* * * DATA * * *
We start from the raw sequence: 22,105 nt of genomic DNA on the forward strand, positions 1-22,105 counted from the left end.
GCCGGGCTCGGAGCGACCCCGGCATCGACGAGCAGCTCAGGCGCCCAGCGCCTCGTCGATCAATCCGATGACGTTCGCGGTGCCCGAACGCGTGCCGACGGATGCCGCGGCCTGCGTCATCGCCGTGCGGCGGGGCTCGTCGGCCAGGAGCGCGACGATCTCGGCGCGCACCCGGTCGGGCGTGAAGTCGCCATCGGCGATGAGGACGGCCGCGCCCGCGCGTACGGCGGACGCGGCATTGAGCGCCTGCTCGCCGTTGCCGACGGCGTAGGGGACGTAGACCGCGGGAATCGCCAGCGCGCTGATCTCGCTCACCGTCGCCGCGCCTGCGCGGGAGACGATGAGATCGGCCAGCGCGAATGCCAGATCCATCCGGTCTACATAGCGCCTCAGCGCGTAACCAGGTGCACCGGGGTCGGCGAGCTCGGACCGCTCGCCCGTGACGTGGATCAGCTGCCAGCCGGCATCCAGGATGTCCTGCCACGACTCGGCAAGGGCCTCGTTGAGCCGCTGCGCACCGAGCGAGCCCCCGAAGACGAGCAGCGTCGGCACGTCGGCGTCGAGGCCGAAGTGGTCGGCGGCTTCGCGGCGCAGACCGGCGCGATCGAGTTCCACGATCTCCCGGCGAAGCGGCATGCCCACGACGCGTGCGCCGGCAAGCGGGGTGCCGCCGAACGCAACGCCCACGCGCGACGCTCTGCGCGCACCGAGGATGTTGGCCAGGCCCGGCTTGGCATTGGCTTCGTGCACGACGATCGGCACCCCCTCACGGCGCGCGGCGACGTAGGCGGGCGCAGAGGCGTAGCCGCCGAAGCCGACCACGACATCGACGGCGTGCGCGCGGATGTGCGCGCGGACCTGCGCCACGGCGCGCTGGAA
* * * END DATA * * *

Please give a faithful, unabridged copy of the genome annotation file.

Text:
We start from the raw sequence: 22,105 nt of genomic DNA on the forward strand, positions 1-22,105 counted from the left end.
GCCGGGCTCGGAGCGACCCCGGCATCGACGAGCAGCTCAGGCGCCCAGCGCCTCGTCGATCAATCCGATGACGTTCGCGGTGCCCGAACGCGTGCCGACGGATGCCGCGGCCTGCGTCATCGCCGTGCGGCGGGGCTCGTCGGCCAGGAGCGCGACGATCTCGGCGCGCACCCGGTCGGGCGTGAAGTCGCCATCGGCGATGAGGACGGCCGCGCCCGCGCGTACGGCGGACGCGGCATTGAGCGCCTGCTCGCCGTTGCCGACGGCGTAGGGGACGTAGACCGCGGGAATCGCCAGCGCGCTGATCTCGCTCACCGTCGCCGCGCCTGCGCGGGAGACGATGAGATCGGCCAGCGCGAATGCCAGATCCATCCGGTCTACATAGCGCCTCAGCGCGTAACCAGGTGCACCGGGGTCGGCGAGCTCGGACCGCTCGCCCGTGACGTGGATCAGCTGCCAGCCGGCATCCAGGATGTCCTGCCACGACTCGGCAAGGGCCTCGTTGAGCCGCTGCGCACCGAGCGAGCCCCCGAAGACGAGCAGCGTCGGCACGTCGGCGTCGAGGCCGAAGTGGTCGGCGGCTTCGCGGCGCAGACCGGCGCGATCGAGTTCCACGATCTCCCGGCGAAGCGGCATGCCCACGACGCGTGCGCCGGCAAGCGGGGTGCCGCCGAACGCAACGCCCACGCGCGACGCTCTGCGCGCACCGAGGATGTTGGCCAGGCCCGGCTTGGCATTGGCTTCGTGCACGACGATCGGCACCCCCTCACGGCGCGCGGCGACGTAGGCGGGCGCAGAGGCGTAGCCGCCGAAGCCGACCACGACATCGACGGCGTGCGCGCGGATGTGCGCGCGGACCTGCGCCACGGCGCGCTGGAA